Next, the doctor will carry out further tests to establish a diagnosis, such as:
- Blood tests, to detect types of germs in the body and measure levels of inflammation markers in the body, such as white blood cells
- Electrocardiogram (EKG), to detect abnormalities in heart rate and rhythm by measuring the heart's electrical activity
- Chest X-ray, to see if the endocarditis has spread to the lungs and see if the heart is enlarged
- Echocardiography , to check for abnormalities in the heart using ultrasound
- Scans with CT or MRI scans , to check if the infection has spread to other organs, such as the brain or chest wall
In many cases, endocarditis patients can be cured by administering drugs. Meanwhile, in some other cases, surgical procedures need to be performed to repair heart valve damage and clean up residual infection.
The following are endocarditis treatment methods:
The drugs given by the doctor will be adjusted to the type of germ that causes the infection. If the cause is bacteria, the patient will be given injectable antibiotics while in the hospital.
Hospital treatment may last 2–6 weeks, depending on the severity of the patient. If the condition has improved, the patient can continue antibiotic therapy at home. Even so, patients are encouraged to routinely control the doctor to ensure that the treatment is going well.
If endocarditis is caused by a fungus, your doctor will prescribe antifungal medication. In some cases, patients need to take antifungal drugs for life to prevent complications.
Surgery is performed on patients whose heart valves are damaged or who have had endocarditis for a long time. Surgery can also be performed on endocarditis caused by a fungal infection.
Surgery aims to remove dead tissue, fluid buildup, and scar tissue from the infected area. The doctor can repair the heart valve or replace it, depending on the patient's health condition.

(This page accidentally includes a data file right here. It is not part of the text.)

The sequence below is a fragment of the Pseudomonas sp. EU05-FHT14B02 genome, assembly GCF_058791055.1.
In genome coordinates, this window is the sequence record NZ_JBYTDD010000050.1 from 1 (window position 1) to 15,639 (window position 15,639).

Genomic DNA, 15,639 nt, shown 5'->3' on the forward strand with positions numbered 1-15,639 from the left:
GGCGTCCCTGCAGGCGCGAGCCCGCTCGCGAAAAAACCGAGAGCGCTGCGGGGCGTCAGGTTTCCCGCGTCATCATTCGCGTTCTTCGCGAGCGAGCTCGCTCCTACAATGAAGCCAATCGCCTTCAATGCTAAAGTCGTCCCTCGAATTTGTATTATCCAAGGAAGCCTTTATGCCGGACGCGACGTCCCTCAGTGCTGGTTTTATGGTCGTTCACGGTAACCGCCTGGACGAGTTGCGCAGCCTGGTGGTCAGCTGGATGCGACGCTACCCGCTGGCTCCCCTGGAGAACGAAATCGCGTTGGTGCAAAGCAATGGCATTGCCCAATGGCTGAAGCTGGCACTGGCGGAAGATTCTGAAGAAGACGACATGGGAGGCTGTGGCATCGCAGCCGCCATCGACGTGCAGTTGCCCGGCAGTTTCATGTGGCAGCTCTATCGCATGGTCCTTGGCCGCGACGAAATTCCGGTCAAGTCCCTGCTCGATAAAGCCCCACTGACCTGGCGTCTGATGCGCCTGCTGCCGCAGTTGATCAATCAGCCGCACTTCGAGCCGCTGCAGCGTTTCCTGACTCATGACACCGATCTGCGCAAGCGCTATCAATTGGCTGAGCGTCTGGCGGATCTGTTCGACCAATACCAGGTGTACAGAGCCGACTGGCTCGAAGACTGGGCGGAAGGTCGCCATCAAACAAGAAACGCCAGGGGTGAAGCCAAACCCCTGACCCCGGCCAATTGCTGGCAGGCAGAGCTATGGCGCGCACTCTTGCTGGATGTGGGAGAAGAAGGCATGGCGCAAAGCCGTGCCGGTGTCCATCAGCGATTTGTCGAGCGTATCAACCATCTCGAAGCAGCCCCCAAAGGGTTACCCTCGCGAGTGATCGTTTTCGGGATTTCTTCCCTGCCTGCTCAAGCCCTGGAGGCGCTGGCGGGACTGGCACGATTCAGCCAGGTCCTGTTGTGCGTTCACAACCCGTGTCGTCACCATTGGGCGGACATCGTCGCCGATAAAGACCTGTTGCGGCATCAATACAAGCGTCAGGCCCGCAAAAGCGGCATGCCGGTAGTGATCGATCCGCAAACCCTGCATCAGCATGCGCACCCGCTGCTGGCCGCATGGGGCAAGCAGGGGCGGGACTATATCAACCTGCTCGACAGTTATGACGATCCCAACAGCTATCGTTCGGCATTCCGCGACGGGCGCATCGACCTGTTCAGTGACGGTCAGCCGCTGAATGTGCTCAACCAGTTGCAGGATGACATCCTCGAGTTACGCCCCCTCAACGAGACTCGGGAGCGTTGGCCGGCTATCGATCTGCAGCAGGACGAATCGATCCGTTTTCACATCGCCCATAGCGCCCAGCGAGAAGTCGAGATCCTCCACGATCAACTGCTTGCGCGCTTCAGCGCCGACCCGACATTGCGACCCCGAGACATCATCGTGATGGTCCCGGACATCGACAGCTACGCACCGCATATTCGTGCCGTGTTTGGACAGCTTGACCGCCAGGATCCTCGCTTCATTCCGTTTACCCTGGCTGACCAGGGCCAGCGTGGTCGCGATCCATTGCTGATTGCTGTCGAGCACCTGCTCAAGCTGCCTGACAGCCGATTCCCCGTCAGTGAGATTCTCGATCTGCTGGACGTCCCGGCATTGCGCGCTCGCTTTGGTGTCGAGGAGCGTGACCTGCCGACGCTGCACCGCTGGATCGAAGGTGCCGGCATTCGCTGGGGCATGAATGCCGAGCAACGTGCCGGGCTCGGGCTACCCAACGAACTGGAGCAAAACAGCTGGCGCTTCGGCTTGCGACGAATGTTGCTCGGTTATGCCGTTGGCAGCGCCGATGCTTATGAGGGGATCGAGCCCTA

Apart from the conditions above, the doctor will also suggest a surgical procedure if:
- Endocarditis causes heart failure so that blood flow is disrupted
- High fever continues despite being on antibiotic or antifungal therapy
- Endocarditis is caused by an aggressive type of fungus or bacteria that are resistant to antibiotics
- Abscess or fistula (abnormal channel) appears on the inside of the heart
- Endocarditis gives rise to blood clots
- The patient has a prosthetic heart valve
Of all cases of endocarditis, approximately 15–25% of patients require a surgical procedure.
Endocarditis can trigger the formation of blood clots and bacteria in the area of infection. These clots can break off and move to other vital organs, such as the brain, lungs, kidneys, or gastrointestinal tract.
If these conditions are not treated immediately, patients with endocarditis can experience complications, in the form of:
- Heart problems, such as heart valve damage and heart failure
- Abscesses or pockets filled with pus in the heart, brain, and lungs
- Pulmonary embolism
- Kidney damage
- Enlarged spleen (splenomegaly)
To prevent endocarditis, avoid exposure to germs that can cause infection. Efforts that can be made include:
- Maintain regular dental and oral hygiene
- Avoiding behaviors that can trigger infection, such as using unsterilized needles
- Carry out routine checks to the doctor if you have a history of previous endocarditis, have undergone heart valve graft surgery, or have congenital heart disease